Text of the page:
American Palladium Eagle Coins with Silver Mercury Dime Design Approved

December 2, 2010 by · Leave a Comment 

Legislation authorizing the US Mint to strike American Palladium Eagle coins was approved Tuesday by the U.S. Senate and has been sent to the desk of President Barack Obama to await his expected signature.

Silver 1916 Mercury Dime

Weinman's Winged Liberty design shown on this silver 1916 Mercury Dime will be featured on the obverse of the American Palladium Eagle coin

The coin legislation was originally introduced by United States House of Representative member Denny Rehberg (R) from Montana to add bullion and collector proof and uncirculated Palladium Eagle coins to the US Mint’s product offerings. Currently, the US Mint strikes American Gold Eagles, American Silver Eagles and American Platinum Eagles.

The fourth option is meant as a viable alternative to the extremely popular gold and silver coins. In fact, the current market price of palladium places it almost squarely in between the two other precious metals. London Spot for the metal averaged $682.91 per ounce during the month of November 2010, whereas silver came in at $26.54 an ounce and gold stood at 1,369.89 an ounce.

"I’m pleased that my legislation cleared the final hurdle and is now destined for the President’s desk," said Representative Denny Rehberg upon hearing the news of the Senate passing the legislation which was numbered H.R. 6166. "As the price of gold skyrockets, Palladium provides investors with an option for an alternative precious metal."

Stipulations in the American Eagle Palladium Bullion Coin Act of 2010 dictate that the obverse and reverse designs be based on the work of noted artist Adolph A. Weinman. Weinman’s name is well-known to coin collectors as his “Walking Liberty” already graces the American Silver Eagle coin. That design was originally used on the silver Walking Liberty Half Dollar that appeared from 1916-1947 and is considered by many to be one of the most beautiful ever to be used on a coin of the United States.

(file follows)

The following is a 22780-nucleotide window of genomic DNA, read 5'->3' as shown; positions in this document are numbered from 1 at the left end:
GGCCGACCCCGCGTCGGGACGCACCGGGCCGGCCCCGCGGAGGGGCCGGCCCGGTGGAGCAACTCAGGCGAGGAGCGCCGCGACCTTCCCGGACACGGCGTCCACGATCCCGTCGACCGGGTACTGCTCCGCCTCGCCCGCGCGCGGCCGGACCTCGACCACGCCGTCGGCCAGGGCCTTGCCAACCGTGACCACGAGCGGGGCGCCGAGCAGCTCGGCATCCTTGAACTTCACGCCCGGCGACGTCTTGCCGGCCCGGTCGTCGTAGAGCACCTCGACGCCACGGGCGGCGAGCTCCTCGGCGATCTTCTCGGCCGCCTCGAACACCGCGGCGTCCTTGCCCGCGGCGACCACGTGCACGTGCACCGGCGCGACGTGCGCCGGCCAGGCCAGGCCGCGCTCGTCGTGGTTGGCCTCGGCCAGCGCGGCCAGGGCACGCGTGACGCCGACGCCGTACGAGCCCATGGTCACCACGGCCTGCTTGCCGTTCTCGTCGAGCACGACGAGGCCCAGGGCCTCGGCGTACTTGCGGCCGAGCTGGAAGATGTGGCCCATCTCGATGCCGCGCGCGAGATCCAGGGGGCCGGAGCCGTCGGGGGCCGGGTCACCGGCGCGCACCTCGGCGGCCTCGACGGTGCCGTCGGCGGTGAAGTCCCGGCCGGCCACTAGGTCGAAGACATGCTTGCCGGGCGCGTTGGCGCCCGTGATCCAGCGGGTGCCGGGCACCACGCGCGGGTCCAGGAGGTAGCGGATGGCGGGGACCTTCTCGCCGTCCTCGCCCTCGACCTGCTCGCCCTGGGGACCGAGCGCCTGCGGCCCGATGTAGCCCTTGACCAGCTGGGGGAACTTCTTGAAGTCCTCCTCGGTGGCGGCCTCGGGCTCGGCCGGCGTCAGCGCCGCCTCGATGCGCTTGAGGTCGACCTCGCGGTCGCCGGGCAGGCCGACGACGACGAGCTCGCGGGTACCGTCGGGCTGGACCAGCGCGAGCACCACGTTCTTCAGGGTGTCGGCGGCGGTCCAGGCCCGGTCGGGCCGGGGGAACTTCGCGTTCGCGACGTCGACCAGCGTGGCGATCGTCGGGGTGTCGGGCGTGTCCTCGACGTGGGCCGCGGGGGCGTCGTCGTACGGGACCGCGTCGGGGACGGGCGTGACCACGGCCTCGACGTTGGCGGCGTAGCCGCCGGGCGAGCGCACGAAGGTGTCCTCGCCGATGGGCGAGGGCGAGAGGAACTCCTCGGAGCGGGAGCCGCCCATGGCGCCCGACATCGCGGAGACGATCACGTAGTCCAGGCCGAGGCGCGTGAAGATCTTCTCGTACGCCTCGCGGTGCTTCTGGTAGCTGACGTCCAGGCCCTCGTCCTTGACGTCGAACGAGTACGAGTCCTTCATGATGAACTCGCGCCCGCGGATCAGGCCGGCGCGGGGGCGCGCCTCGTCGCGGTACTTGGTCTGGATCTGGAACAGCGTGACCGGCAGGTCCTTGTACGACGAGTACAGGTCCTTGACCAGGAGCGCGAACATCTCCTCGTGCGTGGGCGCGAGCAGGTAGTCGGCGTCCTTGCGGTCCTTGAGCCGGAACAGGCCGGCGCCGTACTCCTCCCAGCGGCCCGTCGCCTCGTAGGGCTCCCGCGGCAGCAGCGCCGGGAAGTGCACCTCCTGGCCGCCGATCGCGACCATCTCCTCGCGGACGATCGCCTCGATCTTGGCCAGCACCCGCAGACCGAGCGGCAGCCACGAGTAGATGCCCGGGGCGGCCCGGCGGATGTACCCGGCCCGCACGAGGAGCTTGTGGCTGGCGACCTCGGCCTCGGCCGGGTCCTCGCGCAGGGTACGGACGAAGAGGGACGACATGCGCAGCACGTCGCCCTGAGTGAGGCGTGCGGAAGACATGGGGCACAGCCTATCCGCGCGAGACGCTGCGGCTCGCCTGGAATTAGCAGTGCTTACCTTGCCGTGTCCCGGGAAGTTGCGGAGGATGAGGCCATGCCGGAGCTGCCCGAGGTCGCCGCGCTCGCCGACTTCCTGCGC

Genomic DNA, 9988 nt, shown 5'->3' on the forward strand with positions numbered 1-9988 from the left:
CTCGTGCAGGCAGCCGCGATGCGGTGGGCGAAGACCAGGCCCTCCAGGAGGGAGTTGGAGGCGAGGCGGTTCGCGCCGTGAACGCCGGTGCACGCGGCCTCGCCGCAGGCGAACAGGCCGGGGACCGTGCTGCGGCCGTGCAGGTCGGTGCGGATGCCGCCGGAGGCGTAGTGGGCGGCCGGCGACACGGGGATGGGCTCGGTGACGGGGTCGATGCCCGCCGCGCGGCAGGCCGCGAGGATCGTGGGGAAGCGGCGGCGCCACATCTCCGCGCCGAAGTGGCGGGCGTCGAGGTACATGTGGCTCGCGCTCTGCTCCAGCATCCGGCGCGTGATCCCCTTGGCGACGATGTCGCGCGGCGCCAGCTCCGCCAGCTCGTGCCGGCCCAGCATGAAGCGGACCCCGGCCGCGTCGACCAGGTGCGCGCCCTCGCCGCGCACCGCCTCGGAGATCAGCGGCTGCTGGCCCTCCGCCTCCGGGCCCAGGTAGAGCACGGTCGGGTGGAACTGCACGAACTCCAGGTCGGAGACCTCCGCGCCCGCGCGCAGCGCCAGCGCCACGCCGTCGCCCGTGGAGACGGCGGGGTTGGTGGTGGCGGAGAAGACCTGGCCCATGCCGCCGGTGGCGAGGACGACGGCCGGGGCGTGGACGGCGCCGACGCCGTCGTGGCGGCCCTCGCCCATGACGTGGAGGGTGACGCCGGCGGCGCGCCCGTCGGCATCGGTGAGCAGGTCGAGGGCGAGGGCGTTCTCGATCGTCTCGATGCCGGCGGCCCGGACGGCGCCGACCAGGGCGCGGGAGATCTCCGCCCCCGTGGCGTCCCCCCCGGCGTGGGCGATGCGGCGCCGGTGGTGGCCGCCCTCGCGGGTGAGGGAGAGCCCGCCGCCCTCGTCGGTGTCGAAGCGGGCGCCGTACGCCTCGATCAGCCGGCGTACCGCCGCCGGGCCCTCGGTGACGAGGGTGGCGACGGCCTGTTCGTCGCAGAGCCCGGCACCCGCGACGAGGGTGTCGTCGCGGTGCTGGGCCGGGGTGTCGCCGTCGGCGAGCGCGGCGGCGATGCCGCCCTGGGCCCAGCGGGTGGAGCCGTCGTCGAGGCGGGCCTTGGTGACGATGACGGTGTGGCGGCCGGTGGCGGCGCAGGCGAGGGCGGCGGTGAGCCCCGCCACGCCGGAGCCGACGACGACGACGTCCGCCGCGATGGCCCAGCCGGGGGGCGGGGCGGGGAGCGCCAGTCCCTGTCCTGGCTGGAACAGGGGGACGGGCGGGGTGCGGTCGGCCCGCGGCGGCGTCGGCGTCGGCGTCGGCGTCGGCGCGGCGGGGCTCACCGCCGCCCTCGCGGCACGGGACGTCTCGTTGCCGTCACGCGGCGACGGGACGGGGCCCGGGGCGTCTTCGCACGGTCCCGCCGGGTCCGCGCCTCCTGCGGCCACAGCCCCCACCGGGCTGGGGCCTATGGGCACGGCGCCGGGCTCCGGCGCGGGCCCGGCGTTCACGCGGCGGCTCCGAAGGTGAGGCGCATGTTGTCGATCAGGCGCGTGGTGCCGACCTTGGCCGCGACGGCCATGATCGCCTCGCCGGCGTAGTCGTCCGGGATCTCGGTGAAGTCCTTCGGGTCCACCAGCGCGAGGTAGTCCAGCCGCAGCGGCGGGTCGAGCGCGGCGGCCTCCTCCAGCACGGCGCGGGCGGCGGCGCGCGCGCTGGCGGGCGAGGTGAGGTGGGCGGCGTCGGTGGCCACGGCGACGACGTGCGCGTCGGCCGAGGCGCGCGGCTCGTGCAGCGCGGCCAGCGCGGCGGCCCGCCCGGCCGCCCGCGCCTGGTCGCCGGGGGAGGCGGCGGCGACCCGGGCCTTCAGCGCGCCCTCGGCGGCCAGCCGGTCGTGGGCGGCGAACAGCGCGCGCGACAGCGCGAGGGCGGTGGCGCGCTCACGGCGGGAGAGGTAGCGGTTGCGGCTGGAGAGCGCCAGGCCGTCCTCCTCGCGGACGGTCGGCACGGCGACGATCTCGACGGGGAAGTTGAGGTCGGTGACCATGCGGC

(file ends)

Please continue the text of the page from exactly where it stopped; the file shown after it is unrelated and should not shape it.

The obverse of the American Palladium Eagle coins will also be a design showcased before on a circulating coin. This time, the image will be a high relief likeness of Weinman’s “Winged Liberty” which appeared on the silver dime from 1916-1945. Many know this coin as the silver Mercury Dime.

On the reverse, a much less well-known design of Weinman’s will be used. It will be taken from the 1907 American Institute of Architects medal.

Each new coin will be struck from one ounce of .9995 fine palladium with a face value of $25. The coin’s diameter and thickness will be determined by the Treasury Secretary. Proof versions will be minted in West Point. Uncirculated and bullion versions may be minted at any Mint facility.

The American Eagle Palladium Bullion Coin Act has unique design language for the collector proof and uncirculated coins stating that the Treasury Secretary shall, "to the greatest extent possible," use different surface treatments for each year’s issue.

American Palladium Eagle Coins must be minted beginning “not more than 1 year” after the Treasury Secretary submits a marketing study to Congress to "ensure that such coins could be minted and issued at no net cost to taxpayers."

Speak Your Mind

Tell us what you're thinking...